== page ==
Putting a big chunk of the blame for this mess where it belongs
"As I have explained several times, the Federal Reserve, through their easy and easier monetary policy, has itself created several asset bubbles, the latest being housing. They have basically made money “free,” thus encouraging speculation…borrowers to take out loans and spend or buy assets. They have purposely encouraged risk taking behavior of the most egregious kind in an attempt to reflate asset prices. Reflate them they have, with massive amounts of debt."
And here's another zinger from Bloomberg. An excerpt:
"The Federal Reserve and the Office of the Comptroller of the Currency took little action in public to police the $2.8 trillion boom in the U.S. mortgage market -- whose bust now risks worsening the housing recession.
"The Fed, which is responsible for the stability of the banking system, didn't publicly rebuke any firm for failing to follow up warnings on home-lending practices between 2004 and 2006. The OCC, which supervises 1,793 national banks, took only three public mortgage-related consumer-protection enforcement actions over the same period.
"Consumer advocates and former government officials say the regulators, by acting behind the scenes rather than openly advertising the shortcomings of some firms, failed to discipline an industry that loaned too much money to borrowers who couldn't repay it."
I couldn't agree more with these sentiments. Over and over and over again, for the past several years, the Fed has opened a floodgate of liquidity and interest rate cuts at the first sign of trouble. Long-Term Capital Management blow up? Here's some free money. Tech bust? Here's some free money.
And if you can believe it ... despite the rolling bubble/bust cycles we keep seeing ... the Fed still believes this policy is sound. In fact, Fed governor Frederic Mishkin defended this "let no asset bust go un-fought" approach back in mid-January in a speech I criticized harshly. My take:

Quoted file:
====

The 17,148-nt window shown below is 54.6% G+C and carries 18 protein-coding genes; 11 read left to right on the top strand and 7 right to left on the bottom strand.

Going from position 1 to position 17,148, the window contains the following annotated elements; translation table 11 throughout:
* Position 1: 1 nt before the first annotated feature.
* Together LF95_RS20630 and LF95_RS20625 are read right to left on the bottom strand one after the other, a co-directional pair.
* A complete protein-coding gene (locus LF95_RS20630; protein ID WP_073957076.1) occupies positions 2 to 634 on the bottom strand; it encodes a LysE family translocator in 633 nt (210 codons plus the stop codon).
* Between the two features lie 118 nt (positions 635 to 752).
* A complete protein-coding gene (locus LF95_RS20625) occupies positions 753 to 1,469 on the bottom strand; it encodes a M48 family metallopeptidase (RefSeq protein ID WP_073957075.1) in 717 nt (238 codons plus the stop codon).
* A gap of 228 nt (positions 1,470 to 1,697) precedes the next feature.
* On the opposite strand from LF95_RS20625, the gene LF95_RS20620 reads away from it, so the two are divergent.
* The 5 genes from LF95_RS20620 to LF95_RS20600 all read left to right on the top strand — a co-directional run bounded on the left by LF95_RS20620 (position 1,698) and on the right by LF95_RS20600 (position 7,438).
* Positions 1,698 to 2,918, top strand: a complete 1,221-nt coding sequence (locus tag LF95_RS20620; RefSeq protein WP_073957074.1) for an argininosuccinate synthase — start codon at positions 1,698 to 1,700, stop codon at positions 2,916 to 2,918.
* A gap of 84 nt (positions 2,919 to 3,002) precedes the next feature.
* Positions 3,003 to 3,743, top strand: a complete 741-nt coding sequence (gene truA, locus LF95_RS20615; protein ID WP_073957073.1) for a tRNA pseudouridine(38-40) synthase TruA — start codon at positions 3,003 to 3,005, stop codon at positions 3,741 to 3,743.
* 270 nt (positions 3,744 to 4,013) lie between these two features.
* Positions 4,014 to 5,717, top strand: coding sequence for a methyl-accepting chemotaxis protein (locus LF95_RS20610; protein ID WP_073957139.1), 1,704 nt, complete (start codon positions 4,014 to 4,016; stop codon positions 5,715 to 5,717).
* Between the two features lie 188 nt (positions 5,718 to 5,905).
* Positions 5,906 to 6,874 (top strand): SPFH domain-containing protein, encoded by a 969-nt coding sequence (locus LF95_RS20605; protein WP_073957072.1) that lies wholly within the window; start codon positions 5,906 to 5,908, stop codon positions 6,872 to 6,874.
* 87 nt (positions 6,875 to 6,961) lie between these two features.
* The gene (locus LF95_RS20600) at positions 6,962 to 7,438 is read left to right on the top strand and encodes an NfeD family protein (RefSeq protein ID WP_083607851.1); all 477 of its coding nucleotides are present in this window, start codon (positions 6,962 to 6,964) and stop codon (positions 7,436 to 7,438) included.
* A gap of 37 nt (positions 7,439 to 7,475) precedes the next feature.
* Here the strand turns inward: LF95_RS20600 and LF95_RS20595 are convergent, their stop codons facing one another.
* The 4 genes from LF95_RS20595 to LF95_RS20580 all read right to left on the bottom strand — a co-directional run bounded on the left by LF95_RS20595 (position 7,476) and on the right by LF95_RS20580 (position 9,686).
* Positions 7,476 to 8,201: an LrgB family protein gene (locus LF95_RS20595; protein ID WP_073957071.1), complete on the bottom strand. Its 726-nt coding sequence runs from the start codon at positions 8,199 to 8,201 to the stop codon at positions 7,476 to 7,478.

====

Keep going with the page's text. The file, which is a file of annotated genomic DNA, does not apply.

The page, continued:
"As I see it, the problem with the Fed's "asset prices are not our problem" argument is the asymmetry of the whole thing. The Fed claims it can't identify an asset bubble as it builds ... and that it shouldn't be in the business of deciding whether the current level of asset prices is appropriate when those prices are rising.
"But when an asset bubble bursts, and prices start falling, the Fed essentially believes it should swoop in and save the day. It should prevent financial institutions who took on too much risk ... and who helped speculators bid asset prices through the roof ... from failing. And it should work to stabilize asset prices -- in other words, it should substitute its judgment for the market's judgment that those asset values should decline even further.
"You can call it the "Greenspan put" ... "Moral Hazard" ... or whatever you want. I just call it flawed monetary policy. It encourages speculators to go nuts and throw a gigantic party in asset market after asset market because A) They know the Fed won't intervene and take the booze away and B) Even if they get behind the wheel, drive drunk, crash into a tree, and go to jail, the Fed will be there to bail them out ... over and over again."
As for the regulators, they defend themselves in the Bloomberg article. They say they examined plenty of lenders and cracked down on home loan abuses behind the scenes, even if there were very few public actions taken. If that's the case, there is scant evidence the lending industry overall noticed. If anything, they pushed the envelope even FURTHER in 2005 and 2006 -- and that's why we're seeing so many loans go bad today.